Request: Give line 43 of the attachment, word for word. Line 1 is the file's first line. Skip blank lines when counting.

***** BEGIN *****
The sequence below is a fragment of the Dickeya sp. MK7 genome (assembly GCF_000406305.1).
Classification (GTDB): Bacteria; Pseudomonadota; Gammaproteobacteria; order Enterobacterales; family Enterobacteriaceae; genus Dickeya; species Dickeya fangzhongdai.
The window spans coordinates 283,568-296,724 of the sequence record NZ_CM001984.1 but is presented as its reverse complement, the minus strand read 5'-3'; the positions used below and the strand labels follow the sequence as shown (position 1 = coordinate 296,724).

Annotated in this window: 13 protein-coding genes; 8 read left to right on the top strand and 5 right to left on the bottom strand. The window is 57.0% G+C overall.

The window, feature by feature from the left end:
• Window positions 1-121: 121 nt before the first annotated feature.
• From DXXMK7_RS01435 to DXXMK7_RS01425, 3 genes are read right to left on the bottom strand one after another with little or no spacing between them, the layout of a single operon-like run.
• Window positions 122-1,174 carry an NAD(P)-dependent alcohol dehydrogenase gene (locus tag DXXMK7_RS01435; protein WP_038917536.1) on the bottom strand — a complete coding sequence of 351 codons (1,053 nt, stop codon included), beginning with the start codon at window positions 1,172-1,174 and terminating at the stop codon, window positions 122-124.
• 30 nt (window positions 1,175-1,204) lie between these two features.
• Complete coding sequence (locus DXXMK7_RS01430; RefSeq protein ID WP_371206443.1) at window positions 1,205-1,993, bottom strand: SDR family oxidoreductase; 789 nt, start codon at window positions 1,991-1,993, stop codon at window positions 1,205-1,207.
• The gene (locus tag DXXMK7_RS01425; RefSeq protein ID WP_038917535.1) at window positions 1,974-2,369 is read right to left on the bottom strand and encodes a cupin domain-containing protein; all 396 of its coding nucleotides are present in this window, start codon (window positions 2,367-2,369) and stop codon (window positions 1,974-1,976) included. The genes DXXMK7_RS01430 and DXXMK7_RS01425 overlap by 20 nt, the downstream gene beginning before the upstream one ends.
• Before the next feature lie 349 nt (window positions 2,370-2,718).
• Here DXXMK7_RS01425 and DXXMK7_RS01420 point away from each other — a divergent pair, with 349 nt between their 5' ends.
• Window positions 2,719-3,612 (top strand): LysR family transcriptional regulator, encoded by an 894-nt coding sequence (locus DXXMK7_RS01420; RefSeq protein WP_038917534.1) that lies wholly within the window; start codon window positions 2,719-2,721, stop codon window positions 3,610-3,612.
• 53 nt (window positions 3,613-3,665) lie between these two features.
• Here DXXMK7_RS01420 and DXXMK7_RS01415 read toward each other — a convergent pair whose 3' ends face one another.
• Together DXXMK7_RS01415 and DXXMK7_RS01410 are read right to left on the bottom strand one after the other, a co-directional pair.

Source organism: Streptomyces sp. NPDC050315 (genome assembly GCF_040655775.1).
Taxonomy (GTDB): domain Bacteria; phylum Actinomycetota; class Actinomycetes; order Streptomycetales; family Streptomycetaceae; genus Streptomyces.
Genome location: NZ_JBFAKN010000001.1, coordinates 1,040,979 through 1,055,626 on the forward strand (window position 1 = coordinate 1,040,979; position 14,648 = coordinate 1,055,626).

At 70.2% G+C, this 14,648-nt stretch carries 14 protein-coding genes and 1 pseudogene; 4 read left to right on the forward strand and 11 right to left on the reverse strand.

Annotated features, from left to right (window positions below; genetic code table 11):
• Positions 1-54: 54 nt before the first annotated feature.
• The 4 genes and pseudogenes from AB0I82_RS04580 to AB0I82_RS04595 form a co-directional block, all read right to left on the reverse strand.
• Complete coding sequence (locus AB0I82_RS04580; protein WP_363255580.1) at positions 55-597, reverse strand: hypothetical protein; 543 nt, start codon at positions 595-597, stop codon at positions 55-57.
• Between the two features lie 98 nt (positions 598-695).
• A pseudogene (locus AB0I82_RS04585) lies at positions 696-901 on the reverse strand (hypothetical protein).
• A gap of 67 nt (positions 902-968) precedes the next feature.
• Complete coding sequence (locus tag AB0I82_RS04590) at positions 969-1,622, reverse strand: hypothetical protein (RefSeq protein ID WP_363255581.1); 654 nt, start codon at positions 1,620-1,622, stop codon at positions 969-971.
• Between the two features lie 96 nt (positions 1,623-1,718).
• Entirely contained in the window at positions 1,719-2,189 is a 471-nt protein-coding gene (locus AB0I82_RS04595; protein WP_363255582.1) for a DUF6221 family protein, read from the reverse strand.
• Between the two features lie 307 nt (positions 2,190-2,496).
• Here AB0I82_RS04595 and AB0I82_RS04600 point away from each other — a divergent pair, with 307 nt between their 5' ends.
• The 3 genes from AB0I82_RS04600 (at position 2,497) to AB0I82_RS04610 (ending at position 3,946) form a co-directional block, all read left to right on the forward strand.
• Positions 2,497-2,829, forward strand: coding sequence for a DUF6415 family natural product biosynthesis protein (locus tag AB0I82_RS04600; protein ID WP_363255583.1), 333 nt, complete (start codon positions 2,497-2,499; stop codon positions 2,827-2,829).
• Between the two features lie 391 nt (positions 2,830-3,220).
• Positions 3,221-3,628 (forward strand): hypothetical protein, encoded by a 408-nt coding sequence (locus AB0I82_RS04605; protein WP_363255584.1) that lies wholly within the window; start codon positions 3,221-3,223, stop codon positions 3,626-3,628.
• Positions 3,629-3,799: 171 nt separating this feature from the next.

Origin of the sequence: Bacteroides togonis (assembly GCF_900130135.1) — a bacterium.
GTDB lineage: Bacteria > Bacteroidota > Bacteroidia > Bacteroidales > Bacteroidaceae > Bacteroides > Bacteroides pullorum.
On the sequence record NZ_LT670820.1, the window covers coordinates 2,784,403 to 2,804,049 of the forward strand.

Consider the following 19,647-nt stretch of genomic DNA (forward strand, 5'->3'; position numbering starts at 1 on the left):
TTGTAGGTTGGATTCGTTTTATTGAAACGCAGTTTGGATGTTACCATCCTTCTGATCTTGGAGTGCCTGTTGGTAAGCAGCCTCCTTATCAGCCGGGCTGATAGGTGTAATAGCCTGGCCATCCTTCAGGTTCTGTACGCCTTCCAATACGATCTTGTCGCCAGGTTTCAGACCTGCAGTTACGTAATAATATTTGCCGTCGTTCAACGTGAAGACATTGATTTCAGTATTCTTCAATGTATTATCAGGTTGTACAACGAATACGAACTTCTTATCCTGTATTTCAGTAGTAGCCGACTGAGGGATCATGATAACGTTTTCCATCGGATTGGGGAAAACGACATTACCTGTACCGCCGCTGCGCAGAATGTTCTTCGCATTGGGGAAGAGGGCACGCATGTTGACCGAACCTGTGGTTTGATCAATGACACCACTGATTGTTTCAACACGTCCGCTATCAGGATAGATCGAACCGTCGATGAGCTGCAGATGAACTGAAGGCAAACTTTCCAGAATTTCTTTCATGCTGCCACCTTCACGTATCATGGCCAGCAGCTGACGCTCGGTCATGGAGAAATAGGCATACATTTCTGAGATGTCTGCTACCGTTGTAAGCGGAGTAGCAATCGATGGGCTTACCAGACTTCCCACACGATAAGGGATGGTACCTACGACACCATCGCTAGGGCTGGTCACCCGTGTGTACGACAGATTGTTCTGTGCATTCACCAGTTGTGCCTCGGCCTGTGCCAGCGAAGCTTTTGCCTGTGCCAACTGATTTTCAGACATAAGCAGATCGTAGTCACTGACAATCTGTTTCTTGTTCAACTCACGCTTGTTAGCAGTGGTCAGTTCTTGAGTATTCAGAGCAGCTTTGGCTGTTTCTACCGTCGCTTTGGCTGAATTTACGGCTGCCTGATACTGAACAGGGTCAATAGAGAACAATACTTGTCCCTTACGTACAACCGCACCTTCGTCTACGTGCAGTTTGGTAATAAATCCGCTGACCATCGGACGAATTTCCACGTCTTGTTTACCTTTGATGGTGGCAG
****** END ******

TTGTAGGTTGGATTCGTTTTATTGAAACGCAGTTTGGATGTTACCATCCTTCTGATCTTGGAGTGCCTGTTGGTAAGCAGCCTCCTTATCAGCCGGGCTGATAGGTGTAATAGCCTGGCCATCCTTCAGGTTCTGTACGCCTTCCAATACGATCTTGTCGCCAGGTTTCAGACCTGCAGTTACGTAATAATATTTGCCGTCGTTCAACGTGAAGACATTGATTTCAGTATTCTTCAATGTATTATCAGGTTGTACAACGAATACGAACTTCTTATCCTGTATTTCAGTAGTAGCCGACTGAGGGATCATGATAACGTTTTCCATCGGATTGGGGAAAACGACATTACCTGTACCGCCGCTGCGCAGAATGTTCTTCGCATTGGGGAAGAGGGCACGCATGTTGACCGAACCTGTGGTTTGATCAATGACACCACTGATTGTTTCAACACGTCCGCTATCAGGATAGATCGAACCGTCGATGAGCTGCAGATGAACTGAAGGCAAACTTTCCAGAATTTCTTTCATGCTGCCACCTTCACGTATCATGGCCAGCAGCTGACGCTCGGTCATGGAGAAATAGGCATACATTTCTGAGATGTCTGCTACCGTTGTAAGCGGAGTAGCAATCGATGGGCTTACCAGACTTCCCACACGATAAGGGATGGTACCTACGACACCATCGCTAGGGCTGGTCACCCGTGTGTACGACAGATTGTTCTGTGCATTCACCAGTTGTGCCTCGGCCTGTGCCAGCGAAGCTTTTGCCTGTGCCAACTGATTTTCAGACATAAGCAGATCGTAGTCACTGACAATCTGTTTCTTGTTCAACTCACGCTTGTTAGCAGTGGTCAGTTCTTGAGTATTCAGAGCAGCTTTGGCTGTTTCTACCGTCGCTTTGGCTGAATTTACGGCTGCCTGATACTGAACAGGGTCAATAGAGAACAATACTTGTCCCTTACGTACAACCGCACCTTCGTCTACGTGCAGTTTGGTAATAAATCCGCTGACCATCGGACGAATTTCCACGTCTTGTTTACCTTTGATGGTGGCAG